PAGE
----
Support for the rules to contain coronavirus has increased since the start of the second wave, according to the latest regular survey of attitudes by public health agency RIVM.
The poll, taken between November 11 and 15, found that 62% of people were avoiding busy places, up from 52% a month earlier, while 58% said they would go for a test if they had symptoms, compared to 42% in October.
Wearing face masks, which becomes compulsory from December 1, also enjoyed increasing public support, with 75% of people following the advice. Eight out of 10 said it was an easy rule to follow while 84% said they supported it in principle.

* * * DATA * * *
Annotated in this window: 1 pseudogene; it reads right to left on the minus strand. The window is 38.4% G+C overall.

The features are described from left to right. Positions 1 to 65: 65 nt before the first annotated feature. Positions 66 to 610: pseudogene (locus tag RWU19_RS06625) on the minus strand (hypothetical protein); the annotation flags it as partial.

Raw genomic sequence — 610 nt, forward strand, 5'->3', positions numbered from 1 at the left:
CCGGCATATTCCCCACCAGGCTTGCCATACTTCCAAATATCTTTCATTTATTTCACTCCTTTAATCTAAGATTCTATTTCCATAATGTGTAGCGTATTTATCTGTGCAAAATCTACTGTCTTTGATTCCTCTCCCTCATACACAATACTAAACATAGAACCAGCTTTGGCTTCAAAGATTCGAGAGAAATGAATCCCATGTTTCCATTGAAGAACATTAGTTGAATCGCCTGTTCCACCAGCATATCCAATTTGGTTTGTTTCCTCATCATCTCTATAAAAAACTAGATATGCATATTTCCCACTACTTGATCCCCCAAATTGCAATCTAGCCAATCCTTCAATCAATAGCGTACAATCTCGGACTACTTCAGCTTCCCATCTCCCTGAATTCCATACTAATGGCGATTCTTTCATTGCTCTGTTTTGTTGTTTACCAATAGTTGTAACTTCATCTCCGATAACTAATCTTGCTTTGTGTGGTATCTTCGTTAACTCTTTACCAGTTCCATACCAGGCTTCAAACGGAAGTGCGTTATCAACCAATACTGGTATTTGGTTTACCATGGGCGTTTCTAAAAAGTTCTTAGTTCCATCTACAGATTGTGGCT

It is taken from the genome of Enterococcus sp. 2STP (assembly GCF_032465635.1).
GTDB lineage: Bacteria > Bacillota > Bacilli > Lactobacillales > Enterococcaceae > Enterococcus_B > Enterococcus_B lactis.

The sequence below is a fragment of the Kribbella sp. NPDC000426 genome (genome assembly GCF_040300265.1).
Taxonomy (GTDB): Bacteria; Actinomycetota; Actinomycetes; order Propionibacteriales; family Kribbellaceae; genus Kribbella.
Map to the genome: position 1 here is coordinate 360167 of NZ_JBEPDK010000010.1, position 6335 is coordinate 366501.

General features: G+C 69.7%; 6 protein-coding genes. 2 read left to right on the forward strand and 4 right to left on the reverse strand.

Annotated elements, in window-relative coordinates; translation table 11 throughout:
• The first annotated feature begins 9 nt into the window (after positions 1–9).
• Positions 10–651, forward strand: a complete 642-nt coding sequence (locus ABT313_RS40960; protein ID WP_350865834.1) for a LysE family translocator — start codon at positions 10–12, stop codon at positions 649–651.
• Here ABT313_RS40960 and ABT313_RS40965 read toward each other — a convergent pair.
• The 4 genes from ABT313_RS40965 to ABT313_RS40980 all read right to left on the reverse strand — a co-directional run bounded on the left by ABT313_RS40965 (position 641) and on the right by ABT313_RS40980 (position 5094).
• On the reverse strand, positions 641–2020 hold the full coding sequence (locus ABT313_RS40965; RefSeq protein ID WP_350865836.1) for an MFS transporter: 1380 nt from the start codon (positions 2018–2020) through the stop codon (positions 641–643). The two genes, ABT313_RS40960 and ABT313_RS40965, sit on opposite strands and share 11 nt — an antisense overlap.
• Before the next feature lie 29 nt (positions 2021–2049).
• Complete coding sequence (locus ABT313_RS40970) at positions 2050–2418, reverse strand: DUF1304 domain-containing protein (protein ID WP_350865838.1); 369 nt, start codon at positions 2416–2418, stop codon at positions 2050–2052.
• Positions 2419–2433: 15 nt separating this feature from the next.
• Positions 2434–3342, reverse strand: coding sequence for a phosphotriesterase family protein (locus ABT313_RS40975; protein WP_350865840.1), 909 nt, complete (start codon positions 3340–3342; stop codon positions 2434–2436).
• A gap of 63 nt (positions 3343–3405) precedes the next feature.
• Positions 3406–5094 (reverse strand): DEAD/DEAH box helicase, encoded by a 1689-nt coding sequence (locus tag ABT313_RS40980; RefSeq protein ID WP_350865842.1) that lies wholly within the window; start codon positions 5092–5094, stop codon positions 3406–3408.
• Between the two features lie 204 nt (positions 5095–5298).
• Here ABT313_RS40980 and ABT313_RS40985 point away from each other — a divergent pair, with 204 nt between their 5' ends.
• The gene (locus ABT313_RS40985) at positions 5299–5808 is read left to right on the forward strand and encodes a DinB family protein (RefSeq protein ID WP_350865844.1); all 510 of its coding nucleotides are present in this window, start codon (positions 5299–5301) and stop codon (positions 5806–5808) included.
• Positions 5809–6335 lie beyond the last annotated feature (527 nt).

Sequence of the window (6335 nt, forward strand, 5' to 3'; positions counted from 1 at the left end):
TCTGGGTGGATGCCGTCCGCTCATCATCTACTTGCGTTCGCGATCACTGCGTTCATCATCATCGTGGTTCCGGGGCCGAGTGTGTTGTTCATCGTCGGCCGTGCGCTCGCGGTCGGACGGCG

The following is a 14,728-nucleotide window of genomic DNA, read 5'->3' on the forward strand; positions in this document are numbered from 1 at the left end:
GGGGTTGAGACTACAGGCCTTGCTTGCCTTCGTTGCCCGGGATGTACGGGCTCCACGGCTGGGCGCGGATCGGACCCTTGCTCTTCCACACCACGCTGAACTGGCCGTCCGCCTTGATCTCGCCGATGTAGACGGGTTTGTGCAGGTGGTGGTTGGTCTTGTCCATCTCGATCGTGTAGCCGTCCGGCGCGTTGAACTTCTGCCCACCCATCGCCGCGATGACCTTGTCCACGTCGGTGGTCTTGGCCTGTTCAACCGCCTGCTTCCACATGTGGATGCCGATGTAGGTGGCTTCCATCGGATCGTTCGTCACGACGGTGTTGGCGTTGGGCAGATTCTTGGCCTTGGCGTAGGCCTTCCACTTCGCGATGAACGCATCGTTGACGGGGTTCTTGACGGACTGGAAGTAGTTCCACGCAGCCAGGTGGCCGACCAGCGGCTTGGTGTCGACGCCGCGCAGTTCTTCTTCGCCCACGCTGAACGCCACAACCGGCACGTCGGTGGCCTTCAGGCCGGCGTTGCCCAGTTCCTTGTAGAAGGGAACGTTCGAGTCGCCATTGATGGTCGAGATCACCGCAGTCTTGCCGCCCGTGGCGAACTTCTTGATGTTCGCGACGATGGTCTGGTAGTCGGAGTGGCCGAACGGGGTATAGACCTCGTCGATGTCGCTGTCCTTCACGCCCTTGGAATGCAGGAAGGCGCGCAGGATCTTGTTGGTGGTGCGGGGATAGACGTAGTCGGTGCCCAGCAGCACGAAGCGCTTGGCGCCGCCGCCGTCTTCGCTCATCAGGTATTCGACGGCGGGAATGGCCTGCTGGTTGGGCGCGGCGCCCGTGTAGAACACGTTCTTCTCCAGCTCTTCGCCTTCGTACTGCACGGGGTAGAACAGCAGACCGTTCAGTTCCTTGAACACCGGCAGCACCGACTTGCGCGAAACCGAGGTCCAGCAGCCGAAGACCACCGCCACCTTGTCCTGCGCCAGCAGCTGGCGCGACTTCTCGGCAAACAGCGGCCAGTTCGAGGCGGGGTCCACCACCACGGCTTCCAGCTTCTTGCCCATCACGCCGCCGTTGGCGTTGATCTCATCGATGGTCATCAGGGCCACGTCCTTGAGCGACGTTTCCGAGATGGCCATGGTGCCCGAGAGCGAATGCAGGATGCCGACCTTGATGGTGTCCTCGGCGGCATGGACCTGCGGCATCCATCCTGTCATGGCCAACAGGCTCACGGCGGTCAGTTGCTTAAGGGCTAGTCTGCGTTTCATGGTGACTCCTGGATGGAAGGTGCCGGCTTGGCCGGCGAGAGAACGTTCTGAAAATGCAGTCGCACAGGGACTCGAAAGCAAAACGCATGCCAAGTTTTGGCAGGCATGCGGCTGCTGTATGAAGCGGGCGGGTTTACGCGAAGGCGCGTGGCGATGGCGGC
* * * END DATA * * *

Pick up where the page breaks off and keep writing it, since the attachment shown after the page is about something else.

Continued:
‘These are positive developments, because avoiding crowds and getting yourself tested sooner are good measures for bringing the epidemic under control,’ said Marijn de Bruijn of the RIVM’s behavioural unit.
However, only one-third of those questioned said they observed the quarantine and self-isolation rules if they were infected or waiting for a test result.
Many people had no contingency plan if they were required to stay at home – three-quarters could call on someone else to fetch their groceries, but less than half had arrangements for taking children to school or caring for dependent relatives.
Others said they were reluctant to stay home because they only had mild symptoms. ‘People weigh up the pros and cons and ask themselves if it’s only a cough or runny nose: Do I really have to stay home?’ said De Bruijn.
The most widely observed rule was the ban on shaking hands, which 99% of people said they were observing.
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